Where we stand with COVID-19 now

Posted By: Michael S Calderwood MD, MPH Latest News,

As we come to the end of the Public Health Emergency on May 11th, I thought that it might be time to summarize where things stand with COVID-19 as of May 1, 2023.

 A Look at the Numbers:

Sometimes it helps to remember where we have been. In the winter of 2020-2021, as we were just beginning to roll out the first COVID-19 vaccines, we reached a peak in the U.S. of over 133,000 patients hospitalized with COVID-19 on January 14, 2021, with close to 70% of ICU beds occupied by COVID-19 patients around that time. A year later, during the initial wave of the Omicron variant, hospitalizations in the U.S. rose to a peak of close to 155,000 patients hospitalized with COVID-19 on January 19, 2022, with around 64% of ICU beds occupied by COVID-19 patients at that time.

This year, hospitalizations peaked at 42,000-43,000 in the first week of January, a little over 72% lower than the year prior, with only 11% of ICU beds occupied by COVID-19 patients. At the peak of the 2020-2021 winter, it took only 5 weeks for 100,000 cumulative COVID-19 deaths in the U.S. By the peak of the 2021-2022 winter, it took 8 weeks for 100,000 cumulative deaths in the U.S. After reaching 1,000,000 deaths in May 2022, it took 248 days to reach 1.1 million deaths. This is not to minimize the over 1.1 million reported deaths from COVID-19 in the U.S., but this trend is very encouraging.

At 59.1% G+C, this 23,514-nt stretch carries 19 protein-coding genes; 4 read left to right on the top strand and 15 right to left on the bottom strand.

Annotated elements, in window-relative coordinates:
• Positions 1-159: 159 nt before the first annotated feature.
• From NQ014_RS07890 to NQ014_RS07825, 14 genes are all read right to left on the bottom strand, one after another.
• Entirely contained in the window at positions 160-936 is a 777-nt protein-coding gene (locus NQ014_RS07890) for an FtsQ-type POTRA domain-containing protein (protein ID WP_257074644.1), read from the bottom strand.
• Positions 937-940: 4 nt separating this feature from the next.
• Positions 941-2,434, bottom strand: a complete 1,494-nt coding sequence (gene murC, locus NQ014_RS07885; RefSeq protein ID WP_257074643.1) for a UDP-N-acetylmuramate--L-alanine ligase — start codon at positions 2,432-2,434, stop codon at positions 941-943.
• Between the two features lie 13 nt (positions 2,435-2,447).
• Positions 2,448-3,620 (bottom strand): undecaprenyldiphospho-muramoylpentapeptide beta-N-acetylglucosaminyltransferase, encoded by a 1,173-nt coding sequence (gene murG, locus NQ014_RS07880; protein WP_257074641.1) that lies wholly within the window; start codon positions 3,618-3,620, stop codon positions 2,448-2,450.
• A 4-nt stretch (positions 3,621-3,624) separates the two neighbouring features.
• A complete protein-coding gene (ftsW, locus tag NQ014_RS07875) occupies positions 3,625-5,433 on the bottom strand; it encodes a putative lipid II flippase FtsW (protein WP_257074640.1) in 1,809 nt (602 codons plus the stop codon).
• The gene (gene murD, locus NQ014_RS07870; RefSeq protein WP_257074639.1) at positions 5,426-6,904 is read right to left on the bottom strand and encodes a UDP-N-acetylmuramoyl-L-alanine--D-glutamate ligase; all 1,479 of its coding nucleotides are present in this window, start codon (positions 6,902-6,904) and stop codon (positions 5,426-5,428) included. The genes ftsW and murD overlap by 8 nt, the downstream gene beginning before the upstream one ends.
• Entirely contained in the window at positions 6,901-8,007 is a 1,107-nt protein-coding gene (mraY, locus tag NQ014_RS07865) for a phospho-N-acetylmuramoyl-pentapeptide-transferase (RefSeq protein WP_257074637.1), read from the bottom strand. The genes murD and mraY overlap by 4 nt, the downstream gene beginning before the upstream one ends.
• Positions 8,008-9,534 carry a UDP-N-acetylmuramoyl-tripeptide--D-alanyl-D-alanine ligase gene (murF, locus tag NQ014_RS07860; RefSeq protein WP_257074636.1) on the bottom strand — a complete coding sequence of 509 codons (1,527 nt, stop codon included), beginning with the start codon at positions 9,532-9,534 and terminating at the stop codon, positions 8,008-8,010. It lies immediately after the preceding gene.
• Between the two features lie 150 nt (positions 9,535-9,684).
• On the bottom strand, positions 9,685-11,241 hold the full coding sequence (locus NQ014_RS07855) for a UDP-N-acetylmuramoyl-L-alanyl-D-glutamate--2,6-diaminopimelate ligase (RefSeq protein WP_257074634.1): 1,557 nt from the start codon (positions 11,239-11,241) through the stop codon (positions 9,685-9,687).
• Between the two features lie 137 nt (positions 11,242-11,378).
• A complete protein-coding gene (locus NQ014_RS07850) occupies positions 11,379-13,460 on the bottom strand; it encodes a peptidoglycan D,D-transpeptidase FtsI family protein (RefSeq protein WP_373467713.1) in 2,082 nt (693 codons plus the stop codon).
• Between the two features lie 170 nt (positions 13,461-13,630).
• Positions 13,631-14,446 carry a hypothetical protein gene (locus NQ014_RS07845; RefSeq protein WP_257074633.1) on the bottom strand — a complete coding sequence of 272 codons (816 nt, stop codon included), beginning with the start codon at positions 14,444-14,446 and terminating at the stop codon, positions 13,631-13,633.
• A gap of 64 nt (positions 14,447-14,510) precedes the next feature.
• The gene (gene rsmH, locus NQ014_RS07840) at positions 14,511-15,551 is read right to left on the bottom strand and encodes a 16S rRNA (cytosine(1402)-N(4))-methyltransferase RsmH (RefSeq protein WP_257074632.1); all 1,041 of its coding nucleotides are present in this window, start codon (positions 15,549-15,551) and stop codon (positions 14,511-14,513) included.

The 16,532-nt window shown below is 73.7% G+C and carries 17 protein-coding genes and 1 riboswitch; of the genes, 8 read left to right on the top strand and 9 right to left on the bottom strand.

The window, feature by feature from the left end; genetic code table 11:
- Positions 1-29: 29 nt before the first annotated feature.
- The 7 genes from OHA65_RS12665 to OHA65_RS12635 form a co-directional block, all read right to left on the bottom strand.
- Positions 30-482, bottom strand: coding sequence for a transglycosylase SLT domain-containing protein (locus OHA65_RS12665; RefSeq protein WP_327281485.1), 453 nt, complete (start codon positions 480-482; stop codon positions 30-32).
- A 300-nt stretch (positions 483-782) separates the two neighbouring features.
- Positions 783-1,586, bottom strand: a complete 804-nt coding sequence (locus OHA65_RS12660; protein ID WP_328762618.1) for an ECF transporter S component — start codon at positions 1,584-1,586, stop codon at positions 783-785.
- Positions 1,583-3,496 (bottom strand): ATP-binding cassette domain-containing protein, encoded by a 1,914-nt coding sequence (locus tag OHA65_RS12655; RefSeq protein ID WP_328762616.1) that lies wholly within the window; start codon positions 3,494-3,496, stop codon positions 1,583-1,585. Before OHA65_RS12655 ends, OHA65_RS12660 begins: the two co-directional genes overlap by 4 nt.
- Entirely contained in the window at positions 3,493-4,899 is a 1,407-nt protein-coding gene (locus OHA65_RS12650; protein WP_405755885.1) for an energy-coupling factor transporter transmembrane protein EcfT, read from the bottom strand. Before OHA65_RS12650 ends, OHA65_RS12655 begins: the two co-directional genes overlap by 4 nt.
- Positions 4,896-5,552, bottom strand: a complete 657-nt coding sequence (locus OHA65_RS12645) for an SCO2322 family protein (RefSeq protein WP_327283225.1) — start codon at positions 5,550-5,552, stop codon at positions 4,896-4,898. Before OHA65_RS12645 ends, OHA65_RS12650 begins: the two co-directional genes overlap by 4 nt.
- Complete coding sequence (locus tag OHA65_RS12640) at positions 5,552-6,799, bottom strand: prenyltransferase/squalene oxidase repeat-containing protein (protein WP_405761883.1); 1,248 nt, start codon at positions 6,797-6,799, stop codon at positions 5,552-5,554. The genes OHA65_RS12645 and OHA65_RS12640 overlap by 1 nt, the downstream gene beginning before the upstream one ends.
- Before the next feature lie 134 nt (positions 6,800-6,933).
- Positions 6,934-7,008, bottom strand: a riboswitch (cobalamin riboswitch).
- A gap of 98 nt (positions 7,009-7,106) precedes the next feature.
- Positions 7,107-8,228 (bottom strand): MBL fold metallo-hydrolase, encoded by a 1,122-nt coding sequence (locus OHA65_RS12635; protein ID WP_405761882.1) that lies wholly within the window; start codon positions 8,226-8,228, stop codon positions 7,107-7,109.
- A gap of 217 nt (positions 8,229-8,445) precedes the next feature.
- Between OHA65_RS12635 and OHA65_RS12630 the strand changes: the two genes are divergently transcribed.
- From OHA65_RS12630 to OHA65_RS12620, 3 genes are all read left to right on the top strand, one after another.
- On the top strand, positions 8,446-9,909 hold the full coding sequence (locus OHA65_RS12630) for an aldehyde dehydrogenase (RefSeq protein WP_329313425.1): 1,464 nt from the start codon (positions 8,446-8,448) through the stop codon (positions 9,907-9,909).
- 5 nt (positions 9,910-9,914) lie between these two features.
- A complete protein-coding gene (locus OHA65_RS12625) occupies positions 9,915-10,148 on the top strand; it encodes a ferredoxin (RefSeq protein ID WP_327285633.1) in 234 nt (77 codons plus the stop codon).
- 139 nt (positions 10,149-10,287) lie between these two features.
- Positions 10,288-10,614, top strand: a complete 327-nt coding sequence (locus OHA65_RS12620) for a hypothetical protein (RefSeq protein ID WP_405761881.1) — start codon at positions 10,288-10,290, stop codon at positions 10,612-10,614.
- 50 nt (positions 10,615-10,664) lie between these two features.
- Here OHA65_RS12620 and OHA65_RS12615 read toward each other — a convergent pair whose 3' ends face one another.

Worldwide, there have been 6.9 million COVID-19 deaths officially reported, with an estimate that true death toll is closer to 22 million. The pandemic’s true death toll | The Economist Here is a visualization compared with other pandemics:

Based on the estimate that 80% of COVID-19 testing is now done at home, with a positivity rate tracking close to PCR testing data, a back of the envelope calculation is that there were close to 4.6 million tests done in the past week, and over 239,000 new cases (5.2% of those who tested). If 80% of tests are done at home and not reported, ~13 per 10,000 tested positive in the past week in the United States, down from ~2 per 1,000 at the start of April 2023, and 7 per 1,000 in late December 2022/early January 2023.